Slavoj Žižek ( ( listen) SLAH-voy ZHIZH-ek; Slovene: [ˈslaʋɔj ˈʒiʒɛk]; born 21 March 1949) is a Slovenian continental philosopher. He is a senior researcher at the Institute for Sociology and Philosophy at the University of Ljubljana, Global Distinguished Professor of German at New York University, and international director of the Birkbeck Institute for the Humanities of the University of London. He works in subjects including continental philosophy, political theory, cultural studies, psychoanalysis, film criticism, Marxism, Hegelianism and theology.
Žižek in 1989 published his first English text, The Sublime Object of Ideology, in which he departed from traditional Marxist theory to develop a materialist conception of ideology that drew heavily on Lacanian psychoanalysis and Hegelian idealism. His early theoretical work became increasingly eclectic and political in the 1990s, dealing frequently in the critical analysis of disparate forms of popular culture and making him a popular figure of the academic left. A critic of capitalism, neoliberalism and political correctness, Žižek calls himself a political radical, and his work has been characterized as challenging orthodoxies of both the political right and the social-liberal universities.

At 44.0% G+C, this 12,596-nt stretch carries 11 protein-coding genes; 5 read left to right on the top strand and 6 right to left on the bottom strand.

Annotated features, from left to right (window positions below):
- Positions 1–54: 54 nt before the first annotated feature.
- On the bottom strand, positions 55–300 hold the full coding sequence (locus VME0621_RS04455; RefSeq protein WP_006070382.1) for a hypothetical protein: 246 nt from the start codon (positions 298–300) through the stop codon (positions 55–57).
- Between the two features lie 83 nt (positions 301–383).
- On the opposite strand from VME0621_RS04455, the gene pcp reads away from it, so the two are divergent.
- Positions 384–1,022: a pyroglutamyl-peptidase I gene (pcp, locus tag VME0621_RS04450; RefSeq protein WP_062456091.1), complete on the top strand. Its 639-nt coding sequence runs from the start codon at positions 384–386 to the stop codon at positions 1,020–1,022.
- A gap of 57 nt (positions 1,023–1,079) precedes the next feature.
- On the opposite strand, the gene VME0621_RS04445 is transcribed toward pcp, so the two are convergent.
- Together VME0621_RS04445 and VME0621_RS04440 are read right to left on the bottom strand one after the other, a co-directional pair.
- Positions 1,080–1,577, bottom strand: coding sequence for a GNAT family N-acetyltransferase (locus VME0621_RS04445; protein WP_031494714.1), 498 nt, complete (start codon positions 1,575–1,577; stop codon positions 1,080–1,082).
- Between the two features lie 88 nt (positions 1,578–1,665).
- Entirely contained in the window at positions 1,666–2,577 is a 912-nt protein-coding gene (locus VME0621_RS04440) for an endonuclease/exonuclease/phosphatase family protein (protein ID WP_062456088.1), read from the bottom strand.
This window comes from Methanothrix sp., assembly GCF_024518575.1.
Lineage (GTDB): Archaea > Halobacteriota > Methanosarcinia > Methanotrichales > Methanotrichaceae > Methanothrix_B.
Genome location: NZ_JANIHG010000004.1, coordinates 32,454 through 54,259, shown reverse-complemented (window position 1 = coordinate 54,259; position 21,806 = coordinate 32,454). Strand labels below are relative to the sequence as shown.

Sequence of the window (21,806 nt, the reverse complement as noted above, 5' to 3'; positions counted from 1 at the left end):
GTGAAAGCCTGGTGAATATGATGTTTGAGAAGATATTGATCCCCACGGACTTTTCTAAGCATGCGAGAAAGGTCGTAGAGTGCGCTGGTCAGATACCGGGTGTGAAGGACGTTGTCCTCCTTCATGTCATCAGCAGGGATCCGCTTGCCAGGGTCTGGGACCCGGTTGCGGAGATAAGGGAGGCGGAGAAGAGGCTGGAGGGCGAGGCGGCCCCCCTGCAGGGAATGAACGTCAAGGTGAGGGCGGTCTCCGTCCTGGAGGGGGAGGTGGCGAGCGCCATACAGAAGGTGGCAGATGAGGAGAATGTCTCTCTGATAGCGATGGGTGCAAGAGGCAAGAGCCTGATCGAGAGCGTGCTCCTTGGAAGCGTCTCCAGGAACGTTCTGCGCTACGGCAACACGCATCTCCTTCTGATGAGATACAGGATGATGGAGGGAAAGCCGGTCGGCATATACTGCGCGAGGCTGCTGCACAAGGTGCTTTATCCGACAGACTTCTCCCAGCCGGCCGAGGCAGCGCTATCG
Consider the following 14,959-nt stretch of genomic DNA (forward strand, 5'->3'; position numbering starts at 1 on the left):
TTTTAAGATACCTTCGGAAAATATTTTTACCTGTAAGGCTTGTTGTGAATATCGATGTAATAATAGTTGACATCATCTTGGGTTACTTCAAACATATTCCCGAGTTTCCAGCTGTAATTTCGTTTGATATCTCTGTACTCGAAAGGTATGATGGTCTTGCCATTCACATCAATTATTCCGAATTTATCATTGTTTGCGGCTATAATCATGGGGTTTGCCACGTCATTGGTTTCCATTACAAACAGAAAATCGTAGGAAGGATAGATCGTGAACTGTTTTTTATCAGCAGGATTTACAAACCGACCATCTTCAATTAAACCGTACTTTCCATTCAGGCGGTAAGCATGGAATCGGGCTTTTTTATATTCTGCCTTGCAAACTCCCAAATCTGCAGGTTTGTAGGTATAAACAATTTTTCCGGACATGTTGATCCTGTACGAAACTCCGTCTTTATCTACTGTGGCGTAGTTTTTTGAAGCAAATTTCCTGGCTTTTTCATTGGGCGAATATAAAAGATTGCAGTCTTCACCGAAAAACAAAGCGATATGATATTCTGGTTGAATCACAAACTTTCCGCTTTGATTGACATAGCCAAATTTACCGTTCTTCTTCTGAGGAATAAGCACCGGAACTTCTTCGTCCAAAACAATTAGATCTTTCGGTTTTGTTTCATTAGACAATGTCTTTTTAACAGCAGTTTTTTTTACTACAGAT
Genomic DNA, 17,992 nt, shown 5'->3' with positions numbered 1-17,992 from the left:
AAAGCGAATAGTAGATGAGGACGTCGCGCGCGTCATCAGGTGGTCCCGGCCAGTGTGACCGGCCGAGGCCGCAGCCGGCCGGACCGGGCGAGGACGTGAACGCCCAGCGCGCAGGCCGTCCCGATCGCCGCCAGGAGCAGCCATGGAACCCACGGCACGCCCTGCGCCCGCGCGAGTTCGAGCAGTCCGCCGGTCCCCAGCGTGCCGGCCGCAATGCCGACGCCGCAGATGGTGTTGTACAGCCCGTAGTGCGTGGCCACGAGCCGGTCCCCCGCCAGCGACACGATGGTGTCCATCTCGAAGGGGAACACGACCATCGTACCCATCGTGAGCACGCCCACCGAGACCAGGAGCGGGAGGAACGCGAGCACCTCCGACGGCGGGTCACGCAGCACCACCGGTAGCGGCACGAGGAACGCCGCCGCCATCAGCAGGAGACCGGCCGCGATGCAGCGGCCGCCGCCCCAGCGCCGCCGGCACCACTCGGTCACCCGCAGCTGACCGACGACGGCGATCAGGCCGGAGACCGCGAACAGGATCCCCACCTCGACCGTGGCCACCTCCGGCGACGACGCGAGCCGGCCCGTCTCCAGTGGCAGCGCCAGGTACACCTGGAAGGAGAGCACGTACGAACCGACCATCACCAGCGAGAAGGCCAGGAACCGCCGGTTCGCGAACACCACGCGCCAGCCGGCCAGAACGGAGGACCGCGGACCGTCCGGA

Žižek’s idiosyncratic style, popular academic works, frequent magazine op-eds, and critical assimilation of high and low culture have gained him international influence, controversy, criticism and a substantial audience outside academe. In 2012, Foreign Policy listed Žižek on its list of Top 100 Global Thinkers, calling him “a celebrity philosopher” while elsewhere he has been dubbed the “Elvis of cultural theory” and “the most dangerous philosopher in the West”. Žižek’s work was chronicled in a 2005 documentary film entitled Zizek! A scholarly journal, the International Journal of Žižek Studies, was founded to engage his work.